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© Research
Publication : Innate immunity

Biofilm-forming Pseudomonas aeruginosa bacteria undergo lipopolysaccharide structural modifications and induce enhanced inflammatory cytokine response in human monocytes

Scientific Fields
Diseases
Organisms
Applications
Technique

Published in Innate immunity - 26 Aug 2009

Ciornei CD, Novikov A, Beloin C, Fitting C, Caroff M, Ghigo JM, Cavaillon JM, Adib-Conquy M

Link to Pubmed [PMID] – 19710099

Innate Immun 2010 Oct;16(5):288-301

To determine whether growth of bacteria in biofilms triggers a specific immune response, we compared cytokine induction in human monocytes and mouse macrophages by planktonic and biofilm bacteria. We compared Pseudomonas aeruginosa and Staphylococcus aureus, two bacteria often colonizing the airways of cystic fibrosis patients. Planktonic and biofilm S. aureus induced equivalent amounts of cytokine in human monocytes. In contrast, biofilm-forming P. aeruginosa induced a higher production of tumor necrosis factor and interleukin-6 than their planktonic counterpart, both for clinical isolates and laboratory strains. This increased cytokine production was partly dependent on phagocytosis. In contrast, no difference in cytokine induction was observed with mouse macrophages. We investigated the structures of the lipopolysaccharides (LPSs) of these Gram-negative bacteria in biofilm and planktonic cultures of P. aeruginosa. Switch between the two life-styles was shown to cause several reversible LPS structure modifications affecting the lipid A and polysaccharide moieties of both clinical isolates and laboratory strains. In addition, LPS isolated from biofilm-grown bacteria induced slightly more inflammatory cytokines than that extracted from its planktonic counterpart. Our results, therefore, show that P. aeruginosa biofilm LPS undergoes structural modifications that only partially contribute to an increased inflammatory response from human monocytes.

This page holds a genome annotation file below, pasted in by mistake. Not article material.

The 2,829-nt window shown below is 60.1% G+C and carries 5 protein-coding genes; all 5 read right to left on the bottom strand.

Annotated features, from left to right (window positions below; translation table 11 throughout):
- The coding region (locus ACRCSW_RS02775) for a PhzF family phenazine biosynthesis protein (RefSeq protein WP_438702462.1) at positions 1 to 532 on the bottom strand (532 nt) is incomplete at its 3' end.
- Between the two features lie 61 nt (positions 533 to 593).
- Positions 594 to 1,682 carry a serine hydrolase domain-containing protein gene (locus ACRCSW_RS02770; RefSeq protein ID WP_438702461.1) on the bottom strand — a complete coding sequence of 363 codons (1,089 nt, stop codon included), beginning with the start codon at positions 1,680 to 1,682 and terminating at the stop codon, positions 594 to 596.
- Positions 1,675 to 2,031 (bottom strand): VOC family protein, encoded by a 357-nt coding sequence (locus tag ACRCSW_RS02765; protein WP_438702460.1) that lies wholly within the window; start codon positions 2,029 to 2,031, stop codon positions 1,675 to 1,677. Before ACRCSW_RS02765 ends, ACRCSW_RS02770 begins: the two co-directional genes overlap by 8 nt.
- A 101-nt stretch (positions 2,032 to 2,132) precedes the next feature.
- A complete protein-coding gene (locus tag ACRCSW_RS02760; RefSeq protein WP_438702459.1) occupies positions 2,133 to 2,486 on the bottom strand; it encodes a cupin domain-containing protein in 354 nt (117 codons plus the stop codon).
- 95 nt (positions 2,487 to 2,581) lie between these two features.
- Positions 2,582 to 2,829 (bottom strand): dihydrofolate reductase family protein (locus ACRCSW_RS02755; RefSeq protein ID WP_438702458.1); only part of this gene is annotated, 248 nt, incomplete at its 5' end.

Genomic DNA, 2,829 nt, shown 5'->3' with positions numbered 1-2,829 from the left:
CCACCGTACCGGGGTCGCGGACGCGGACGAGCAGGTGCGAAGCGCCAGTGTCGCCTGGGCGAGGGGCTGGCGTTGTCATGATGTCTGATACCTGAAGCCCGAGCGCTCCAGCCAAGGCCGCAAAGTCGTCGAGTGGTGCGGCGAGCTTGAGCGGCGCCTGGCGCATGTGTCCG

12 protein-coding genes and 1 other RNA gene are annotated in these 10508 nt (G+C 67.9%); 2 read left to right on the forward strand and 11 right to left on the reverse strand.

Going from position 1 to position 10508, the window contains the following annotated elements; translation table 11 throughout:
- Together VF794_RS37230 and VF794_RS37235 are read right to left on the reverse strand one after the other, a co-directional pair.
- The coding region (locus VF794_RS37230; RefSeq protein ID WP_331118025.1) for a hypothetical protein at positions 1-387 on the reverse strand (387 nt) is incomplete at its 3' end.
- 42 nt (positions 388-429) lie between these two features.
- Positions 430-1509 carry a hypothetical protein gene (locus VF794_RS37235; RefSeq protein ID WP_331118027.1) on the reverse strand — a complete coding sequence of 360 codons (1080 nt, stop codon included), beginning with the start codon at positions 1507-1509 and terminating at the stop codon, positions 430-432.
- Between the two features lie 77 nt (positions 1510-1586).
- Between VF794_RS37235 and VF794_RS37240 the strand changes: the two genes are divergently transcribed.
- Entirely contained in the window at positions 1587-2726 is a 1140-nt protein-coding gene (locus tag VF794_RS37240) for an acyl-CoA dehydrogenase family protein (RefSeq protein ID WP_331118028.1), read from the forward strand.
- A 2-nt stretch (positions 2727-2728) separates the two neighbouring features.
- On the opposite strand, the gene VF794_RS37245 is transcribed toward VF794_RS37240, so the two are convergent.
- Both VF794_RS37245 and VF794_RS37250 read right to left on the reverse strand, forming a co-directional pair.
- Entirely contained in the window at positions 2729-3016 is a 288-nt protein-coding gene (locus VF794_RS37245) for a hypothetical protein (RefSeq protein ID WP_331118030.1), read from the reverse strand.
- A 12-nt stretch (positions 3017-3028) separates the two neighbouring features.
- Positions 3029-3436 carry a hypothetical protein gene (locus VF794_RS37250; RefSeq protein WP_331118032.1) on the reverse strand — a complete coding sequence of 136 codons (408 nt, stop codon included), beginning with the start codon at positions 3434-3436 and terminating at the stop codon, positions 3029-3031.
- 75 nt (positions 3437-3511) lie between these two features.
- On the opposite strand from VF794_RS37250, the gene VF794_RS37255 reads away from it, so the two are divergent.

http://www.ncbi.nlm.nih.gov/pubmed/19710099